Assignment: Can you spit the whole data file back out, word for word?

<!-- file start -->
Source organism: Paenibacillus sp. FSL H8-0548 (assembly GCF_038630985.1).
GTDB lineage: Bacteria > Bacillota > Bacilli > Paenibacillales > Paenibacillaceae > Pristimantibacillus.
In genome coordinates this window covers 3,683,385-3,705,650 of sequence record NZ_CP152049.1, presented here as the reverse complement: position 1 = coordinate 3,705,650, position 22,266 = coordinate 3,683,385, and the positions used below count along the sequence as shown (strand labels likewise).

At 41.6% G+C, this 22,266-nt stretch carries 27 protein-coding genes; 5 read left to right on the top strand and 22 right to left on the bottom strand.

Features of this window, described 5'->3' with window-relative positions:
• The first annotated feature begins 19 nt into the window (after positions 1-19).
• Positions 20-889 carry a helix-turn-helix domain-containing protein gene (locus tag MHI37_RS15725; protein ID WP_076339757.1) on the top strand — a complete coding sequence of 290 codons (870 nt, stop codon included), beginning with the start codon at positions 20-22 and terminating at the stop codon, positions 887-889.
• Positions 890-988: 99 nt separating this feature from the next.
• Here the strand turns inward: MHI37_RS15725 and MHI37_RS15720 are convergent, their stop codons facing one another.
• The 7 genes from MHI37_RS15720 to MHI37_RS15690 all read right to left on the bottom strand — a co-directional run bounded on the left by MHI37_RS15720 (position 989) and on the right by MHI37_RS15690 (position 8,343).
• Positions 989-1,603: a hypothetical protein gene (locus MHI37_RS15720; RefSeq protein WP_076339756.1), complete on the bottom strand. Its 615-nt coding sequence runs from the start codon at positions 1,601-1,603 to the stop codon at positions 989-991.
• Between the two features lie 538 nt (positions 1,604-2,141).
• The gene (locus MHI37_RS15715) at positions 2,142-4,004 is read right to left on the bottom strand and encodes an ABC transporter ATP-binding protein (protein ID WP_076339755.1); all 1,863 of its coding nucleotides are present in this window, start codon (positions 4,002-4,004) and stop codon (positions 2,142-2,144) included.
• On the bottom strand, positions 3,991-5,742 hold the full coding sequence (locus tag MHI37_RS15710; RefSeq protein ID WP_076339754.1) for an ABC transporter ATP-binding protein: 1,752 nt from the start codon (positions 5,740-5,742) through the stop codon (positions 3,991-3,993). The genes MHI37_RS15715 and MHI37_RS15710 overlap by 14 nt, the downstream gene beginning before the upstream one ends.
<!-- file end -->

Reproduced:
Source organism: Paenibacillus sp. FSL H8-0548 (assembly GCF_038630985.1).
GTDB lineage: Bacteria > Bacillota > Bacilli > Paenibacillales > Paenibacillaceae > Pristimantibacillus.
In genome coordinates this window covers 3,683,385-3,705,650 of sequence record NZ_CP152049.1, presented here as the reverse complement: position 1 = coordinate 3,705,650, position 22,266 = coordinate 3,683,385, and the positions used below count along the sequence as shown (strand labels likewise).

At 41.6% G+C, this 22,266-nt stretch carries 27 protein-coding genes; 5 read left to right on the top strand and 22 right to left on the bottom strand.

Features of this window, described 5'->3' with window-relative positions:
• The first annotated feature begins 19 nt into the window (after positions 1-19).
• Positions 20-889 carry a helix-turn-helix domain-containing protein gene (locus tag MHI37_RS15725; protein ID WP_076339757.1) on the top strand — a complete coding sequence of 290 codons (870 nt, stop codon included), beginning with the start codon at positions 20-22 and terminating at the stop codon, positions 887-889.
• Positions 890-988: 99 nt separating this feature from the next.
• Here the strand turns inward: MHI37_RS15725 and MHI37_RS15720 are convergent, their stop codons facing one another.
• The 7 genes from MHI37_RS15720 to MHI37_RS15690 all read right to left on the bottom strand — a co-directional run bounded on the left by MHI37_RS15720 (position 989) and on the right by MHI37_RS15690 (position 8,343).
• Positions 989-1,603: a hypothetical protein gene (locus MHI37_RS15720; RefSeq protein WP_076339756.1), complete on the bottom strand. Its 615-nt coding sequence runs from the start codon at positions 1,601-1,603 to the stop codon at positions 989-991.
• Between the two features lie 538 nt (positions 1,604-2,141).
• The gene (locus MHI37_RS15715) at positions 2,142-4,004 is read right to left on the bottom strand and encodes an ABC transporter ATP-binding protein (protein ID WP_076339755.1); all 1,863 of its coding nucleotides are present in this window, start codon (positions 4,002-4,004) and stop codon (positions 2,142-2,144) included.
• On the bottom strand, positions 3,991-5,742 hold the full coding sequence (locus tag MHI37_RS15710; RefSeq protein ID WP_076339754.1) for an ABC transporter ATP-binding protein: 1,752 nt from the start codon (positions 5,740-5,742) through the stop codon (positions 3,991-3,993). The genes MHI37_RS15715 and MHI37_RS15710 overlap by 14 nt, the downstream gene beginning before the upstream one ends.